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Stanley Lo

Research

Our research centers upon two key aspects of undergraduate biology education: faculty teaching and student learning. The broad mission is to understand how faculty teaching promotes student learning, what factors support sustainable classroom innovations, and how students learn core concepts and develop core competencies in biological sciences.

Specifically, we investigate how faculty conceptions (beliefs and understanding) and approaches (intentions and strategies) to teaching inform instructional practices in the classroom. Current projects include identifying specific faculty actions in different instructional practices (e.g. the use of personal response devices or “clickers”) that correlate with positive student outcomes, examining the underlying conceptions and approaches to teaching that are aligned with effective instructional practices, and exploring factors that promote sustainable faculty implementation of these practices. We use a combination of quantitative and qualitative methods (e.g. surveys, observations, interviews, and statistics) to examine how faculty teach in a longitudinal timeframe (i.e. over multiple years and many courses).

For student learning, we are interested in defining learning progressions for core concepts and competencies in biological sciences. Learning progressions are descriptions of increasingly sophisticated ways of thinking about a concept or performing a task. Essentially, learning progressions are conceptual pathways that students navigate as they develop understanding of a concept or skills in a competency. Defining learning progressions will provide the theoretical foundation to design instructional material that specifically targets transitions along these conceptual pathways. We are interested in understanding how students and scientists formulate arguments based on evidence and to develop instructional material that promote learning in scientific argumentation.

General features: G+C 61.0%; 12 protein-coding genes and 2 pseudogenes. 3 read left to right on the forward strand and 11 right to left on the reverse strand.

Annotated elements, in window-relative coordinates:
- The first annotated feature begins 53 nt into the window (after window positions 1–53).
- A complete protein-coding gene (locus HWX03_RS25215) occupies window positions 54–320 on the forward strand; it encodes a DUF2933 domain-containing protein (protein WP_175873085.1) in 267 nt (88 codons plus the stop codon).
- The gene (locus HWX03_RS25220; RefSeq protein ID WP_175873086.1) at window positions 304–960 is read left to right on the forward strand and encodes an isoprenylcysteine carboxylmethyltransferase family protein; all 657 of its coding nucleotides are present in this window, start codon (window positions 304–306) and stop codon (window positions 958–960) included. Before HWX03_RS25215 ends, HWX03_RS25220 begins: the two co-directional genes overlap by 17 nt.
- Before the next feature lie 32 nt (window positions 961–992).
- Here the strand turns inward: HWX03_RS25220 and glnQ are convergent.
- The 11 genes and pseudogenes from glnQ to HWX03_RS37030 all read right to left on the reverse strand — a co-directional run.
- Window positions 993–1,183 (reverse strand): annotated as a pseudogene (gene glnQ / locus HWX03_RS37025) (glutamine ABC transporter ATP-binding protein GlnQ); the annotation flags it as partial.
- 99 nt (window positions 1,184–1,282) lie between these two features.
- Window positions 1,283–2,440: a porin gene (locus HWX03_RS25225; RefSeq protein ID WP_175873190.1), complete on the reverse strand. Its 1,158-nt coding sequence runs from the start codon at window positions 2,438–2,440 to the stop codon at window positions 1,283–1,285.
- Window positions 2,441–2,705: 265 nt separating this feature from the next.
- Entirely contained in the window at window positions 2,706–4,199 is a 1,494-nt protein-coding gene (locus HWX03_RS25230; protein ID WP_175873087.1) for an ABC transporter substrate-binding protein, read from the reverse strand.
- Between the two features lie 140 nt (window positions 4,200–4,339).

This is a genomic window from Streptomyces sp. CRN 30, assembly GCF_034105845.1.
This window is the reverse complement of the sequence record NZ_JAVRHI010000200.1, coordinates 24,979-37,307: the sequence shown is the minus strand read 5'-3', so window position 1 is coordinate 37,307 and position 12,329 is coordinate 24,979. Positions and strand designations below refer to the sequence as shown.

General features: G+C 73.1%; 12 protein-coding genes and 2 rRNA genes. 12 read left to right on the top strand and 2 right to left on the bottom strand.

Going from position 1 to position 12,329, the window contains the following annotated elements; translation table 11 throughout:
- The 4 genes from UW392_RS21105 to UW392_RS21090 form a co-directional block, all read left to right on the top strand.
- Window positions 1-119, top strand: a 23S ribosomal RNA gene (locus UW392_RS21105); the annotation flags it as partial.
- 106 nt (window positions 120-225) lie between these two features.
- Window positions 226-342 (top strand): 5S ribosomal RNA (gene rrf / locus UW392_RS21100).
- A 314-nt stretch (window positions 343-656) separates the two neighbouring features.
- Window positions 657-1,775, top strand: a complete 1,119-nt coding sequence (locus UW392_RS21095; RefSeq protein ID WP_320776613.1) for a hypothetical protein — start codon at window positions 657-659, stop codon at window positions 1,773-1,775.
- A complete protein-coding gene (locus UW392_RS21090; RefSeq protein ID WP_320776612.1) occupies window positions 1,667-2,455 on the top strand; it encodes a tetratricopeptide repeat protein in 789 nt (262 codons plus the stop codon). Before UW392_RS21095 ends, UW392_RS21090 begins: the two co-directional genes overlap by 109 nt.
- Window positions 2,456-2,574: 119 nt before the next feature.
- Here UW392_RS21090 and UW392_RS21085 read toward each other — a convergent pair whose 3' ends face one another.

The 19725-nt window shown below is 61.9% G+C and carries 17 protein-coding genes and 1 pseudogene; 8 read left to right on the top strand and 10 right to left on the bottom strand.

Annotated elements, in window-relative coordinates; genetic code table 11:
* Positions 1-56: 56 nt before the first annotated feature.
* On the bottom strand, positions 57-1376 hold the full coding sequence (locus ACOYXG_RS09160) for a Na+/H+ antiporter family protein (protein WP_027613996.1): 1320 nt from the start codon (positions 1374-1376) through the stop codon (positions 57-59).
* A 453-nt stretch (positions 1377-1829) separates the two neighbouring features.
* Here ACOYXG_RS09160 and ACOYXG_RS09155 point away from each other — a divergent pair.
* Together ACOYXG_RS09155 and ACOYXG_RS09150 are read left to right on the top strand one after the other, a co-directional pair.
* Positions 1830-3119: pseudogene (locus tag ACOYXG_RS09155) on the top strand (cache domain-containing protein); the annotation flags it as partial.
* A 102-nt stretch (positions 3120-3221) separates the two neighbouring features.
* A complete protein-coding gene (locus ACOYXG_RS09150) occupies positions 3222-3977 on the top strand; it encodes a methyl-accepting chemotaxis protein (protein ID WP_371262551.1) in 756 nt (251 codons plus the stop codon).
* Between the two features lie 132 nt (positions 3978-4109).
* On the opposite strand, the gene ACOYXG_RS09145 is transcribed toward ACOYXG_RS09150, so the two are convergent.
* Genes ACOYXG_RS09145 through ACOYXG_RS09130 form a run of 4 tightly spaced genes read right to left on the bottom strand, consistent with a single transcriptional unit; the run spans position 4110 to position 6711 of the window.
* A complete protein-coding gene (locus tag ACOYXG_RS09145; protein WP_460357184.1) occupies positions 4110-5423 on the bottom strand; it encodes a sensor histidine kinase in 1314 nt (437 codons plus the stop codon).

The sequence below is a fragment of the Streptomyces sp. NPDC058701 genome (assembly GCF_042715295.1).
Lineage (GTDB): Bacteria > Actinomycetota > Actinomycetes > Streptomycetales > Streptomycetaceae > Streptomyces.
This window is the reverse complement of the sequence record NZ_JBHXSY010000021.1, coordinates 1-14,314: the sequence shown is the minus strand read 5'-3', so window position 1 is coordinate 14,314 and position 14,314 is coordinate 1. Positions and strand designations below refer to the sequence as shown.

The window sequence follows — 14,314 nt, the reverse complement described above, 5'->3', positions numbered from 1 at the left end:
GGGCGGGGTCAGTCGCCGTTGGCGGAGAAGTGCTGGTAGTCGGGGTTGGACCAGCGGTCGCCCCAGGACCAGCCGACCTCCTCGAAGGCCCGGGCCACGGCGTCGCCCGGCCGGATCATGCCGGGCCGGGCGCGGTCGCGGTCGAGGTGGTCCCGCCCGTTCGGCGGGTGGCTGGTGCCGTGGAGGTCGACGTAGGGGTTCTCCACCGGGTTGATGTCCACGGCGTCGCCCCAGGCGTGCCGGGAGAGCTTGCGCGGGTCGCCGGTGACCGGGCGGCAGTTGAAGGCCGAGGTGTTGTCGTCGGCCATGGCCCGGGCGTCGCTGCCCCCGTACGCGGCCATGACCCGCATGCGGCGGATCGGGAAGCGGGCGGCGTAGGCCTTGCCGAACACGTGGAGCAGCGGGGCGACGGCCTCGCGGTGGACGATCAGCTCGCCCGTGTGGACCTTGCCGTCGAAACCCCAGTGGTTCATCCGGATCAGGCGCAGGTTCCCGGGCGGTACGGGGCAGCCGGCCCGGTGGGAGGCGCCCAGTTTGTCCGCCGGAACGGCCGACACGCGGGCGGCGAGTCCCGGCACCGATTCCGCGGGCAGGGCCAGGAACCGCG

Publications

  • Lo SM, McElroy KA, Francis NJ. (2013) Chromatin modification by PSC occurs at one PSC per nucleosome and does not require the acidic patch of histone H2A. PLoS ONE 7(10): e47162. PMID: 23071745. DOI: 10.1371/journal.pone.0047162
  • Lo SM*, Follmer NE*, Lengsfeld BM, Madamba EV, Seong S, Grau DJ, Francis NJ. (2012) A bridging model for persistence of a Polycomb group protein complex through DNA replication in vitro. Molecular Cell 46(6): 784-96. PMID: 22749399. DOI:10.1016/j.molcel.2012.05.038 *equal contribution
  • Lo SM, Francis NJ. (2010) Inhibition of chromatin remodeling by Polycomb group protein posterior sex combs is mechanistically distinct from nucleosome binding. Biochemistry 49(44): 9438-48. PMID: 20873869. DOI: 10.1021/bi100532a
  • Lo SM, Ahuja NK, Francis NJ. (2008) Polycomb group protein suppressor 2 of zeste is a functional homolog of posterior sex combs. Molecular and Cellular Biology 29(2): 515-525. PMID: 18981224. 10.1128/MCB.01044-08

Biography

Stanley Lo received his Ph.D. in biochemistry from Harvard University and was a senior research associate at the Searle Center for Advancing Learning and Teaching at Northwestern University. He joined the faculty of Biological Sciences in 2014. Stanley is the biochemistry editor for CourseSource, an open-access journal of peer-reviewed teaching resources for college biological science courses. He was a National Academies Education Fellow in the Life Sciences in 2011-2012 and has been a National Academies Education Mentor in the Life Sciences since 2013.